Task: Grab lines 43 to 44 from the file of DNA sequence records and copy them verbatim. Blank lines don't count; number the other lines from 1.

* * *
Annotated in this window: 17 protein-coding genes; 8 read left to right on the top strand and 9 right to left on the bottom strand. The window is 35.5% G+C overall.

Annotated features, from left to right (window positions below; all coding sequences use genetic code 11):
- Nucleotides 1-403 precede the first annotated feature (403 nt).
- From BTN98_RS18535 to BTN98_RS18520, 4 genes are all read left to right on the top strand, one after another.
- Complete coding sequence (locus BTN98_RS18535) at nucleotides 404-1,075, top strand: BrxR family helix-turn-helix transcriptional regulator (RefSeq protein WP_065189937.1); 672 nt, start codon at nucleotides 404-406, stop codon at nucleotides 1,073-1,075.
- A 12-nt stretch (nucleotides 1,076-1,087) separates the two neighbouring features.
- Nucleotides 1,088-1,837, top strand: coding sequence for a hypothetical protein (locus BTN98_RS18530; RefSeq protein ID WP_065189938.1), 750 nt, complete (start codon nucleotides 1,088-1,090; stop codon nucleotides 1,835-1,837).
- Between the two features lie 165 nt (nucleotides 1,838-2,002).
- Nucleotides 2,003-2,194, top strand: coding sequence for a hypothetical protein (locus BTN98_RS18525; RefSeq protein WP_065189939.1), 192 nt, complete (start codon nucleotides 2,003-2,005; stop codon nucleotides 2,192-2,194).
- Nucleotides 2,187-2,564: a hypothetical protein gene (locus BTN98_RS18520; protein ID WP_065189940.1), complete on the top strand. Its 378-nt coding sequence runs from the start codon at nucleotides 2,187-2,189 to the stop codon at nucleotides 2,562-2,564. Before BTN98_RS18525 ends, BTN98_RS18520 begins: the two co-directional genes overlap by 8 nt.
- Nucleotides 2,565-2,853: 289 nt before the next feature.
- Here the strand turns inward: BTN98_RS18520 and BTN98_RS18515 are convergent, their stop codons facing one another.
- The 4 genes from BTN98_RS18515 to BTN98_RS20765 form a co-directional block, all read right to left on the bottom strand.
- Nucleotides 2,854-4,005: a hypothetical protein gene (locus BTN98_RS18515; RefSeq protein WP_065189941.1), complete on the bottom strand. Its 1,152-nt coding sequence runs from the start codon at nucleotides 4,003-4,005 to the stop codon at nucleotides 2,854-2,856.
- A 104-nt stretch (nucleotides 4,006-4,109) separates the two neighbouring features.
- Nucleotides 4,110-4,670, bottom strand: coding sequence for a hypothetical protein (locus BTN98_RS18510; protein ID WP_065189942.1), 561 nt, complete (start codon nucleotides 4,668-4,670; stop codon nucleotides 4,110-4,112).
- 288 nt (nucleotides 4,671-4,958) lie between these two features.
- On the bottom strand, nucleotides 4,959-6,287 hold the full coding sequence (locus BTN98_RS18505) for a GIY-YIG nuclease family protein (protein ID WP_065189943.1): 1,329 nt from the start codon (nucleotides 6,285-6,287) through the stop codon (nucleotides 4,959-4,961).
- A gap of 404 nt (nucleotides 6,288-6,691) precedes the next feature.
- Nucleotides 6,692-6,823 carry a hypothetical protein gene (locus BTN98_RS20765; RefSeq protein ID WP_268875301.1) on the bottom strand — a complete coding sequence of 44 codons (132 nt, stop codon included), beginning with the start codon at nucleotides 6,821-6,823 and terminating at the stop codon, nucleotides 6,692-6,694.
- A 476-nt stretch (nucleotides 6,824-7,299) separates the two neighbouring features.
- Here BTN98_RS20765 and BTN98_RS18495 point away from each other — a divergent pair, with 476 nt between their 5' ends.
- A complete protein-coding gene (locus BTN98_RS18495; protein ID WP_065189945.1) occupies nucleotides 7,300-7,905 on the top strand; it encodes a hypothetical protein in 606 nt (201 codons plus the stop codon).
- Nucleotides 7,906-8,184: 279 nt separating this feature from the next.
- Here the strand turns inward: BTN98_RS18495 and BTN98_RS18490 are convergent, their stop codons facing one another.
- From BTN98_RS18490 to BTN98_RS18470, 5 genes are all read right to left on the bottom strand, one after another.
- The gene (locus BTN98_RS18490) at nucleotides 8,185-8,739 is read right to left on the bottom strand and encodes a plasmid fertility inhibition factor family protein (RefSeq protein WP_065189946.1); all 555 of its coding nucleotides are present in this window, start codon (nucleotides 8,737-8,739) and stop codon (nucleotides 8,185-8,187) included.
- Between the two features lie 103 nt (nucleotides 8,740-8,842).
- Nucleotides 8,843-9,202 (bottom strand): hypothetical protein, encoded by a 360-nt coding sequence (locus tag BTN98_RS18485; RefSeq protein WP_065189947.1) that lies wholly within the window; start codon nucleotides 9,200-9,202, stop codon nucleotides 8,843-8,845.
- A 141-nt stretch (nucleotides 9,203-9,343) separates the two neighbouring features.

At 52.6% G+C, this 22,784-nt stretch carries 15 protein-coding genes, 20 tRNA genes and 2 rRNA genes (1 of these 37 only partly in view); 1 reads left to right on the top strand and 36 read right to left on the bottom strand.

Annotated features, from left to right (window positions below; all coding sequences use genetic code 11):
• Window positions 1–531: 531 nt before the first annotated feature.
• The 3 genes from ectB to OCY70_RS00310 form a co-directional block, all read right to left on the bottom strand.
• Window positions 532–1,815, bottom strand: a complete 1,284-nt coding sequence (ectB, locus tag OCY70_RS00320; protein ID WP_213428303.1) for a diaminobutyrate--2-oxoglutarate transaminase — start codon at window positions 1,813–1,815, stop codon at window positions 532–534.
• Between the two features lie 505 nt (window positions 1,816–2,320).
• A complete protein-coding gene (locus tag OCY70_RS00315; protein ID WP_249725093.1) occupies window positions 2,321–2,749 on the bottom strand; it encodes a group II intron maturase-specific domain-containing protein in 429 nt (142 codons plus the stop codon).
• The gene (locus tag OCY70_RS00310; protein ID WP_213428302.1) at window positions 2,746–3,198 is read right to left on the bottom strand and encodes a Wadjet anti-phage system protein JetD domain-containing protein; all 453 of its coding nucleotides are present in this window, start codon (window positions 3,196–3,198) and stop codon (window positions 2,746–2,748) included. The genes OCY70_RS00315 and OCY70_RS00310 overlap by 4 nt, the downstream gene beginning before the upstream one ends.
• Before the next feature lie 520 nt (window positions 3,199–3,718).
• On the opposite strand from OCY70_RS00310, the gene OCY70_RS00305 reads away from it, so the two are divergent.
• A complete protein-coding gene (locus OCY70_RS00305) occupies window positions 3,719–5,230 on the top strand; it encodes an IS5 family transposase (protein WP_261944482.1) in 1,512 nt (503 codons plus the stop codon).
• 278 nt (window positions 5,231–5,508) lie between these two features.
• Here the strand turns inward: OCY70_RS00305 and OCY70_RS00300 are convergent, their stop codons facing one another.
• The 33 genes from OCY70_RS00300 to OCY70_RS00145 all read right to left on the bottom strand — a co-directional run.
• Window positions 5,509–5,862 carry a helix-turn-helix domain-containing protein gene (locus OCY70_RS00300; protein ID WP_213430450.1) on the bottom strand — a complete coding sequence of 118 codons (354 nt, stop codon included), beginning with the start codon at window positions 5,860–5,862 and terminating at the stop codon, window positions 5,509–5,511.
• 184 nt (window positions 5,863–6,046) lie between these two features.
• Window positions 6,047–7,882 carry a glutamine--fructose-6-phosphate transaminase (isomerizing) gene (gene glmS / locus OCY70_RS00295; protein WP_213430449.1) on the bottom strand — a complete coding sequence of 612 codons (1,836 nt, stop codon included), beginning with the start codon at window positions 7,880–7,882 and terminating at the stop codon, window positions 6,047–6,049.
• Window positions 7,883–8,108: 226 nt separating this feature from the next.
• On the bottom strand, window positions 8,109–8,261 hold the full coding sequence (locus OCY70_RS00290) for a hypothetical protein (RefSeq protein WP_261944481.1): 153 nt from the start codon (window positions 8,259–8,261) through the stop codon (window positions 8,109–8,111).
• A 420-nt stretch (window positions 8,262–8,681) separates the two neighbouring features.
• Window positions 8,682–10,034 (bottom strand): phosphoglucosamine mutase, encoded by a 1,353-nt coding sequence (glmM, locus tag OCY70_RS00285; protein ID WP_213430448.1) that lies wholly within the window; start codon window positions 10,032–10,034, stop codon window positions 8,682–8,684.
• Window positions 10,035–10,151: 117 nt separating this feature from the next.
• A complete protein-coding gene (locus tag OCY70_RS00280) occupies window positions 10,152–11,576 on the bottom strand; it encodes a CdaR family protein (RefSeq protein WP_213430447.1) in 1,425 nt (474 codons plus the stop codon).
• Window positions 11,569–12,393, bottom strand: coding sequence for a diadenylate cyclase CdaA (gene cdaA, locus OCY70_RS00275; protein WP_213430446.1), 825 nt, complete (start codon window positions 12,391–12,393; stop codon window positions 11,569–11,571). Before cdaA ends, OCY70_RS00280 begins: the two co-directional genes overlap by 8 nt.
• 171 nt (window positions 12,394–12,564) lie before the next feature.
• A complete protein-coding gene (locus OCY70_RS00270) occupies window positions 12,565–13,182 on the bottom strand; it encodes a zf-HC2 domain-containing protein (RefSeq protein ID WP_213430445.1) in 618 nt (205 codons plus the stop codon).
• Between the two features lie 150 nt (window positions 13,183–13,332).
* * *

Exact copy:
• Here the strand turns inward: OCY70_RS00305 and OCY70_RS00300 are convergent, their stop codons facing one another.
• The 33 genes from OCY70_RS00300 to OCY70_RS00145 all read right to left on the bottom strand — a co-directional run.